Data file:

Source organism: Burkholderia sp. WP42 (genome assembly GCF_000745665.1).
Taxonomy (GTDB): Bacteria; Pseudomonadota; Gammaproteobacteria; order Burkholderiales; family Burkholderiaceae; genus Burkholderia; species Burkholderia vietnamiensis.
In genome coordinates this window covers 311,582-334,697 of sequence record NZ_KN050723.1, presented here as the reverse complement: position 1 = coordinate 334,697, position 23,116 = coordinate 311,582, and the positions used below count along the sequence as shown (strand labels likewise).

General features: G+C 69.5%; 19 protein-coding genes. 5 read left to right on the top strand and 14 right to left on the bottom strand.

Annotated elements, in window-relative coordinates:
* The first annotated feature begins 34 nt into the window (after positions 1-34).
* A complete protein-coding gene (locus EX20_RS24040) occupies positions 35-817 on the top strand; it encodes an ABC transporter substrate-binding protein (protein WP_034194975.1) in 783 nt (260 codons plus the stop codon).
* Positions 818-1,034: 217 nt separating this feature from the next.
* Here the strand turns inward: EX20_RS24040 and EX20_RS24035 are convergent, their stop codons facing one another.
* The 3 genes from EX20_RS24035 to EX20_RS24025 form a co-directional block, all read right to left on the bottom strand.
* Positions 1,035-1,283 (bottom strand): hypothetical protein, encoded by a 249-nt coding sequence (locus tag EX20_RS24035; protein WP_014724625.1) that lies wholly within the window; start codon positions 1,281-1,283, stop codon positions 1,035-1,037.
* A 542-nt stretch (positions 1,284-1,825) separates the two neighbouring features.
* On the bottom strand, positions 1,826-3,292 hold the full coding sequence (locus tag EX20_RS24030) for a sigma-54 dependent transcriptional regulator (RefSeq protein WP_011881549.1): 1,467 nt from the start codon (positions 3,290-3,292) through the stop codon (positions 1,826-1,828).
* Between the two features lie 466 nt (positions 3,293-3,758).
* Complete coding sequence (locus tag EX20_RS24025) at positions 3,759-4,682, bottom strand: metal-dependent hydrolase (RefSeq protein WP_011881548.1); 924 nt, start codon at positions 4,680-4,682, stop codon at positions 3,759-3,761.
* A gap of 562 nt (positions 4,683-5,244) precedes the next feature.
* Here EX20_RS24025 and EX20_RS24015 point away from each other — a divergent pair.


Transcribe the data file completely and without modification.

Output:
Source organism: Burkholderia sp. WP42 (genome assembly GCF_000745665.1).
Taxonomy (GTDB): Bacteria; Pseudomonadota; Gammaproteobacteria; order Burkholderiales; family Burkholderiaceae; genus Burkholderia; species Burkholderia vietnamiensis.
In genome coordinates this window covers 311,582-334,697 of sequence record NZ_KN050723.1, presented here as the reverse complement: position 1 = coordinate 334,697, position 23,116 = coordinate 311,582, and the positions used below count along the sequence as shown (strand labels likewise).

General features: G+C 69.5%; 19 protein-coding genes. 5 read left to right on the top strand and 14 right to left on the bottom strand.

Annotated elements, in window-relative coordinates:
* The first annotated feature begins 34 nt into the window (after positions 1-34).
* A complete protein-coding gene (locus EX20_RS24040) occupies positions 35-817 on the top strand; it encodes an ABC transporter substrate-binding protein (protein WP_034194975.1) in 783 nt (260 codons plus the stop codon).
* Positions 818-1,034: 217 nt separating this feature from the next.
* Here the strand turns inward: EX20_RS24040 and EX20_RS24035 are convergent, their stop codons facing one another.
* The 3 genes from EX20_RS24035 to EX20_RS24025 form a co-directional block, all read right to left on the bottom strand.
* Positions 1,035-1,283 (bottom strand): hypothetical protein, encoded by a 249-nt coding sequence (locus tag EX20_RS24035; protein WP_014724625.1) that lies wholly within the window; start codon positions 1,281-1,283, stop codon positions 1,035-1,037.
* A 542-nt stretch (positions 1,284-1,825) separates the two neighbouring features.
* On the bottom strand, positions 1,826-3,292 hold the full coding sequence (locus tag EX20_RS24030) for a sigma-54 dependent transcriptional regulator (RefSeq protein WP_011881549.1): 1,467 nt from the start codon (positions 3,290-3,292) through the stop codon (positions 1,826-1,828).
* Between the two features lie 466 nt (positions 3,293-3,758).
* Complete coding sequence (locus tag EX20_RS24025) at positions 3,759-4,682, bottom strand: metal-dependent hydrolase (RefSeq protein WP_011881548.1); 924 nt, start codon at positions 4,680-4,682, stop codon at positions 3,759-3,761.
* A gap of 562 nt (positions 4,683-5,244) precedes the next feature.
* Here EX20_RS24025 and EX20_RS24015 point away from each other — a divergent pair.